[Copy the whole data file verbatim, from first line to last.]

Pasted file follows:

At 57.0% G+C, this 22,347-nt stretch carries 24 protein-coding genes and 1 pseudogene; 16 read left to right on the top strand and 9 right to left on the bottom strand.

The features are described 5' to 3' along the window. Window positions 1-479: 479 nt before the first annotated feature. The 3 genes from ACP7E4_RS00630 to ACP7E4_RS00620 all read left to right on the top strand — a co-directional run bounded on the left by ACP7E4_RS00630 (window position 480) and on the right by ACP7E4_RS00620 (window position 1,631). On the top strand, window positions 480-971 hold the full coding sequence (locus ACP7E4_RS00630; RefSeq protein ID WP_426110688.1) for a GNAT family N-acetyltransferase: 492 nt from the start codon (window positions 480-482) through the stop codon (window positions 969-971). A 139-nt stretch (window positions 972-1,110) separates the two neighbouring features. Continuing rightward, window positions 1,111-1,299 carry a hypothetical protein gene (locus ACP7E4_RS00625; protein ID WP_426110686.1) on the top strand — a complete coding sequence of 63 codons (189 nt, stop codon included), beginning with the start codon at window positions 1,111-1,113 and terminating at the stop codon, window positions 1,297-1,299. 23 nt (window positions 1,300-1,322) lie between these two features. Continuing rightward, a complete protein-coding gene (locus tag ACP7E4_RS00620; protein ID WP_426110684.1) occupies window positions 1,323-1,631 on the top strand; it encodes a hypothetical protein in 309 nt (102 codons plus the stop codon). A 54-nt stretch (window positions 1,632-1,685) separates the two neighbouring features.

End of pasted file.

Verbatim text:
At 57.0% G+C, this 22,347-nt stretch carries 24 protein-coding genes and 1 pseudogene; 16 read left to right on the top strand and 9 right to left on the bottom strand.

The features are described 5' to 3' along the window. Window positions 1-479: 479 nt before the first annotated feature. The 3 genes from ACP7E4_RS00630 to ACP7E4_RS00620 all read left to right on the top strand — a co-directional run bounded on the left by ACP7E4_RS00630 (window position 480) and on the right by ACP7E4_RS00620 (window position 1,631). On the top strand, window positions 480-971 hold the full coding sequence (locus ACP7E4_RS00630; RefSeq protein ID WP_426110688.1) for a GNAT family N-acetyltransferase: 492 nt from the start codon (window positions 480-482) through the stop codon (window positions 969-971). A 139-nt stretch (window positions 972-1,110) separates the two neighbouring features. Continuing rightward, window positions 1,111-1,299 carry a hypothetical protein gene (locus ACP7E4_RS00625; protein ID WP_426110686.1) on the top strand — a complete coding sequence of 63 codons (189 nt, stop codon included), beginning with the start codon at window positions 1,111-1,113 and terminating at the stop codon, window positions 1,297-1,299. 23 nt (window positions 1,300-1,322) lie between these two features. Continuing rightward, a complete protein-coding gene (locus tag ACP7E4_RS00620; protein ID WP_426110684.1) occupies window positions 1,323-1,631 on the top strand; it encodes a hypothetical protein in 309 nt (102 codons plus the stop codon). A 54-nt stretch (window positions 1,632-1,685) separates the two neighbouring features.